Q: How would the CBC deal with the crescendo of complaints that we hear about the legal profession today?
A: It is a matter that we considered carefully. Thus, the first three semesters essentially deal with aptitude, ethical values, basic legal skills and core areas of practice. These are the bedrock of legal practice in Malaysia and are intended to ensure that those coming into the Bar have the requisite qualities. In this regard, it is envisaged that there should be a stringent assessment system that would sieve out those who do not possess these fundamental requirements. In other words, it is not a given that all “students-at-law” would make the grade and complete the CBC.

Q: What are subjects that the CBC will cover?
A: We have put together an array of subjects that we feel will meet the objectives that I spoke of earlier. In this regard, some of the main subjects that we have proposed are : Practical Aspects of Malaysian Law, Legal Interpretation Skills (Constitution, Statutes and Case Law) and Practice Management Skills (in Semester 1), Legal Language (English and Bahasa Malaysia for law) and Communication Skills (including IT skills), Lawyering Skills (eg. Techniques of analysis) and Practical Legal Research, Legal Ethics and Professionalism, Business and Solicitors Accounts, Interviewing and Client Counselling Skills, Opinion Writing (in Semester 2) and core subjects such as Civil Procedure, Criminal Procedure, Drafting Skills, Evidence, Real Property Practice, Commercial and Corporate Practice, Introduction to Advocacy, Negotiation Skills, Alternative Dispute Resolution-Mediation and Arbitration (in Semesters 3 and 4)4. Finally, in Semester 5 we have proposed Remedies and Enforcement/Execution Proceedings as well as a host of other electives5.

Q: How do you expect the CBC to be delivered?
A: The Committee has also considered the mode of delivery and the assessment system. We have discovered that most jurisdictions have moved away from the traditional lecture-seminar/tutorial as the mode/s of delivery of the CBC. Thus, the modern approach (as part of experiential learning) is to have a mixture of lecture-seminar/tutorials, on-line learning, DVD’s, practical and industrial training. This should result in cost savings and it would also impact on the logistical requirements for the CBC.

Q: What about the teaching staff and infrastructure to support the CBC?
A: It is envisaged that the teaching staff will consist of qualified members of the Bar, judges (sitting and retired) and qualified academics from the various law faculties/private colleges. There should also be provision for foreign teaching staff, whether on an ad-hoc or permanent basis. Further, in connection with finances, the Bar Council has decided that the CBC should be run on a non-profit basis. Thus, public funding from the government would be required to set up the necessary infrastructure and to cover administration costs.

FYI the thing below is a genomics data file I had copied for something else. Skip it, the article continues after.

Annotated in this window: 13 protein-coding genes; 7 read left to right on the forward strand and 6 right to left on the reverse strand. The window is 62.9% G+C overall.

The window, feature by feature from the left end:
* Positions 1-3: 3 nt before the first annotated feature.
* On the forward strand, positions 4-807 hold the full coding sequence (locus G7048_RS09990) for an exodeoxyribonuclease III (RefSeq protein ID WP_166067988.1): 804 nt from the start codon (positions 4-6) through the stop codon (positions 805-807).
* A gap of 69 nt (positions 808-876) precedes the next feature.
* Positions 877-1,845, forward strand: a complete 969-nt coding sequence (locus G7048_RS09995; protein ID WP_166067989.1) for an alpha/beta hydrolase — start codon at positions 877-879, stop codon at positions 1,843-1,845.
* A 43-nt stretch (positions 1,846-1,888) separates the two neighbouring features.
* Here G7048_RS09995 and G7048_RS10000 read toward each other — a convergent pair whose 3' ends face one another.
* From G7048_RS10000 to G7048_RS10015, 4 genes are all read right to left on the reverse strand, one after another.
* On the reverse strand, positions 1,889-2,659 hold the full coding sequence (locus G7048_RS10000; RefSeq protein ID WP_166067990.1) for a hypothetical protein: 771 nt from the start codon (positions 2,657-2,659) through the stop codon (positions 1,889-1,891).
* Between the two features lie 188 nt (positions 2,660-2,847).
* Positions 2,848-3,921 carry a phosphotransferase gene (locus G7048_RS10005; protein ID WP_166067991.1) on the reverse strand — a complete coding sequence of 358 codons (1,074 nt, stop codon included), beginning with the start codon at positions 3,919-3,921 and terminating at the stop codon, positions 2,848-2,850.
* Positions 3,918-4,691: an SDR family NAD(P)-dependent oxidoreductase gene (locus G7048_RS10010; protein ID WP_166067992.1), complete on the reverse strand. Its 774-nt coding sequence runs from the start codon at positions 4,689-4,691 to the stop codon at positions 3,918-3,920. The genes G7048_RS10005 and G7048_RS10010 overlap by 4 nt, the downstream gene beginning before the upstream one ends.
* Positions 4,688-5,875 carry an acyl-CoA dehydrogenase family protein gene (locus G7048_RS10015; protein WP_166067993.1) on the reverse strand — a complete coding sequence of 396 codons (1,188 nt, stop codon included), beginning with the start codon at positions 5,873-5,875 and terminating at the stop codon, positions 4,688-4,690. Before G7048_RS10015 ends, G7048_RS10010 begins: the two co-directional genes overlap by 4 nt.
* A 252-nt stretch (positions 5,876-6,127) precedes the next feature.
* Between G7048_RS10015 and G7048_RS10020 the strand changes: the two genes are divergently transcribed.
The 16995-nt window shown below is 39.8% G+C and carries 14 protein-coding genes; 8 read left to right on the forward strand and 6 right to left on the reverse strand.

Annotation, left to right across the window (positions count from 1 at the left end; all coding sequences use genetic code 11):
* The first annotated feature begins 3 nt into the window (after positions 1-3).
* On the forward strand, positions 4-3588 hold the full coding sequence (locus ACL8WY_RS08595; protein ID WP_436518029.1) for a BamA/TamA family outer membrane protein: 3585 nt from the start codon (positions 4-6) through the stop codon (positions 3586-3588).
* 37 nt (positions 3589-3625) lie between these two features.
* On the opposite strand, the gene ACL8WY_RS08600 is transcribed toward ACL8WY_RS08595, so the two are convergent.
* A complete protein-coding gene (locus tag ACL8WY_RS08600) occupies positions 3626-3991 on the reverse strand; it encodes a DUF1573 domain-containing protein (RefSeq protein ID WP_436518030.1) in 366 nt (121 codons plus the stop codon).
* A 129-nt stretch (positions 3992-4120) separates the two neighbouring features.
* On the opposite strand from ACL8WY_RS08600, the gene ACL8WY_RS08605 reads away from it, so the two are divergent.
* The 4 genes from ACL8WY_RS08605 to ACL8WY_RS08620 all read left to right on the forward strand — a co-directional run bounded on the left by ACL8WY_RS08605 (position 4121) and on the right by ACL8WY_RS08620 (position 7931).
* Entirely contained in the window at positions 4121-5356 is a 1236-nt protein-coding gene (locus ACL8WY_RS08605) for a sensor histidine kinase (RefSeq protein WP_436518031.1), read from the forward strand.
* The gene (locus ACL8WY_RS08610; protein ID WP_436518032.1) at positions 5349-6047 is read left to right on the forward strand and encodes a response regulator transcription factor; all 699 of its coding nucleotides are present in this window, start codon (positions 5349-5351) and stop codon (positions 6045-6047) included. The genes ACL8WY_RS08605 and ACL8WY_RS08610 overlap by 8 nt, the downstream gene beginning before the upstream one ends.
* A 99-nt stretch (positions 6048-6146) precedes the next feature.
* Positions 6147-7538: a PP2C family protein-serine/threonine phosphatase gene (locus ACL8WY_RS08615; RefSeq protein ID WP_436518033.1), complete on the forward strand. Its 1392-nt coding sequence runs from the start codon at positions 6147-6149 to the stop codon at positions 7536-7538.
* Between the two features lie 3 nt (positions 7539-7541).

Q: When do you expect the CBC come into place?
A: We anticipate it will take between 4 to 6 years for the CBC to be implemented. This is because, inter-alia, there is a requirement for dedicated course materials, which are presently unavailable. We must also develop a training programme for those who are to be engaged to teach the CBC. As for logistics, in the interim we would need to use the available facilities in the law faculties in our public universities in the Klang Valley. However, we must look at a purpose built college (eg. the College of Law, Sydney) to cater for the CBC in the future.

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1 Hendon Mohamed, Prasad Abraham, Sheila De Costa, G.K. Ganesan, Ken St. James, Mariette Peters, Murad Ali, Roger Tan, Dato’ Muhammad Shafee Abdullah, Nahendran Navaratnam and S.S. Muker
2 Adjunct Professor R. Rajeswaran of UiTM
3 Dr. Rozlini Mary Fernandez Chung
4 Some of the other proposed electives in Semester 4 are Advanced Evidence, Advanced Civil Procedure, Advanced Criminal Procedure, Advanced Real Property Practice, Advanced Corporate and Commercial Practice, Wills and Probate Practice, Insolvency Practice and Family Law Practice.
5 Some of the proposed electives in Semester 5 are Administrative Law Practice, Advocacy in Criminal Law, Industrial Law Practice, Intellectual Property Law Practice, Human Rights Litigation and Introduction to Islamic Banking and Finance.

A meditation on the Mover’s role at the call to the Bar.

Thursday, December 18th, 2008

By Fahri Azzat

The call to the Bar is one of the most momentous occasions of a lawyer’s life. For it is on that day that he or she is registered on the Rolls of the High Court and has an ‘exclusive right to appear and plead in all Courts of Justice in Malaysia according to the law in force in those Courts’: see section 35 of the Legal Profession Act, 1976 (’the Act’). Anybody who appears in court to represent a client would be an ‘unauthorised person’ under the Act: see section 37 of the Act. The manner in which the call to the Bar is to be carried out is not provided for in the Act.